Insects are common culprits of damage in museum collections. Many species feed on specific materials found in museums such as paper, textiles, or wood. Other insects are attracted by debris or food that may be brought into museum buildings. In addition to consuming the objects, insects leave stains, webs, or shed casings on objects and in casework. A pest problem can be indentified by examining the type of damage caused or by catching and directly observing the insects. Insect traps are placed throughout museums and are regularly inspected as part of preventative maintenance procedures. Conservators and collections managers must identify the insects in order to determine risks and choose methods for extermination. In this lab, students will construct and use a dichotomous key as a classification tool. Students will also examine insects under magnification.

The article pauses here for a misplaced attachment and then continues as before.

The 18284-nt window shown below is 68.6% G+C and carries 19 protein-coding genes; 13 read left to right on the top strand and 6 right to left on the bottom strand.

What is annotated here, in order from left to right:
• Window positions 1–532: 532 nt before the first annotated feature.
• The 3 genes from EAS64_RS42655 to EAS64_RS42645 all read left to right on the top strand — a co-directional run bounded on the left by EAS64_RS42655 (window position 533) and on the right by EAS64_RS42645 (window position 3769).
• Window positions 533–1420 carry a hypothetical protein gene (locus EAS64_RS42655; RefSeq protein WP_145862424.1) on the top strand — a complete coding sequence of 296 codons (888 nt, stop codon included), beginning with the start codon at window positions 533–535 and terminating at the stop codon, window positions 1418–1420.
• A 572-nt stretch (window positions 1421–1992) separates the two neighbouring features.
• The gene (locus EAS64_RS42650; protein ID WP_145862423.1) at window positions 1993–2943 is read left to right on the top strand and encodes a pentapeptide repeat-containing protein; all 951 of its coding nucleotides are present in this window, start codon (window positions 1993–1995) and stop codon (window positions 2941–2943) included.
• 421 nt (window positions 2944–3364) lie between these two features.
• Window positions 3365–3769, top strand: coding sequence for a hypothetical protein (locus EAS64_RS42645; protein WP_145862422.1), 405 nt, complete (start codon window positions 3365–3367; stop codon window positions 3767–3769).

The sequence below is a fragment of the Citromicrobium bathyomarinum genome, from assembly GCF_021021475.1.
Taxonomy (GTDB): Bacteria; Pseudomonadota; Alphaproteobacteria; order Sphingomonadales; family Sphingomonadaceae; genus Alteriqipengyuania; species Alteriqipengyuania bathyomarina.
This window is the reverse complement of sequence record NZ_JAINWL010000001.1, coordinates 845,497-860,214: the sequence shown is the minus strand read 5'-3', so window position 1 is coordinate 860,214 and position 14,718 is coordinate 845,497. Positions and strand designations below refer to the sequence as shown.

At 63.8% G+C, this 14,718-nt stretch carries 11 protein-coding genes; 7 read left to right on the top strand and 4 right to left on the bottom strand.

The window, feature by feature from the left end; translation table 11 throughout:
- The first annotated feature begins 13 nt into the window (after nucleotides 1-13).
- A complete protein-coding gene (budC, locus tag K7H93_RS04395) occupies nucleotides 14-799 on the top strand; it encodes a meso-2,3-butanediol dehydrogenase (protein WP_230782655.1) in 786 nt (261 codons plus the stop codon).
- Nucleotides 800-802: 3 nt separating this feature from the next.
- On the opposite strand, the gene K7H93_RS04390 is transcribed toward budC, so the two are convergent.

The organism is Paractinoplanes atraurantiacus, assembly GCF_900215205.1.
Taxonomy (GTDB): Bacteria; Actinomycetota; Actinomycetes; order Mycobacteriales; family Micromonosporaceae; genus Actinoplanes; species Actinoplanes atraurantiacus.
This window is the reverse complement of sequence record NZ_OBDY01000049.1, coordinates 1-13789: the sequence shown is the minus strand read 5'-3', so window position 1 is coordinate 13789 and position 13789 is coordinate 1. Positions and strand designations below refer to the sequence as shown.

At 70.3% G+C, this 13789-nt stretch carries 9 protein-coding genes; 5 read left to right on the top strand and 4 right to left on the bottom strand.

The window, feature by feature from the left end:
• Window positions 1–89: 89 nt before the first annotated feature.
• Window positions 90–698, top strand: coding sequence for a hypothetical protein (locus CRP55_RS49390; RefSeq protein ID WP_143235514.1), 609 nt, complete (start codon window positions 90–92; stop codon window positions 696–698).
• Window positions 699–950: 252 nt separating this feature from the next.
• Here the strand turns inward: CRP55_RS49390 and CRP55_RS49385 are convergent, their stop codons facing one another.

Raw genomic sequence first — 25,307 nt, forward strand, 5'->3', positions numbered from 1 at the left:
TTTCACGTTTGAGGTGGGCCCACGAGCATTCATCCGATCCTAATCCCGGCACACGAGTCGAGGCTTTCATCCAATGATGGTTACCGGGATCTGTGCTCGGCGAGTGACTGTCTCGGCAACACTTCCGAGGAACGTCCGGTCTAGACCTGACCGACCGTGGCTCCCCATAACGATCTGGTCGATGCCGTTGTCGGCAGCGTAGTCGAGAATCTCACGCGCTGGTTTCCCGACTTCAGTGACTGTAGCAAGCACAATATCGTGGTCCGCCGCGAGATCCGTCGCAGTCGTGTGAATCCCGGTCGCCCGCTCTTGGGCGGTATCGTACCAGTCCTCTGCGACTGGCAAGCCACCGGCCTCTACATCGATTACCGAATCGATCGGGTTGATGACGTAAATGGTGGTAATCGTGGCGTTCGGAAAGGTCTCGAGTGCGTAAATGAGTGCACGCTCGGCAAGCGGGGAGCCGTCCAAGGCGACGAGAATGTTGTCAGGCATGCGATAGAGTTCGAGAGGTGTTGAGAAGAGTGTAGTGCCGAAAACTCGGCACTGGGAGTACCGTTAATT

To create and use a dichotomous key from visual observations
Classify insects based on external features
Define binomial nomenclature
Identify characteristics common to all insects
Georgia Performance Standards:
S7L1. Students will investigate the diversity of living organisms and how they can be compared scientifically.
a. Demonstrate the process for the development of a dichotomous key.
b. Classify organisms based on physical characteristics using a dichotomous key of the six kingdom system (archaebacteria, eubacteria, protists, fungi, plants, and animals).
SEN2. Students will investigate the reasons for insect success.
a. Investigate the insect body plan and compare and contrast to other arthropods (e.g., Arachnida, Crustacea).
b. Explain advantages of different insect life cycles (e.g., complete vs. incomplete).
c. Use morphological characteristics (e.g., wing structure) to recognize major insect orders.
d. Compare and contrast how insect structure and function are integrated and reflect evolved adaptations to different environments.
SB3. Students will derive the relationship between single-celled and multi-celled organisms and the increasing complexity of systems.
b. Compare how structures and function vary between the six kingdoms eubacteria, protists, fungi, plants, and animals).
c. Examine the evolutionary basis of modern classification systems.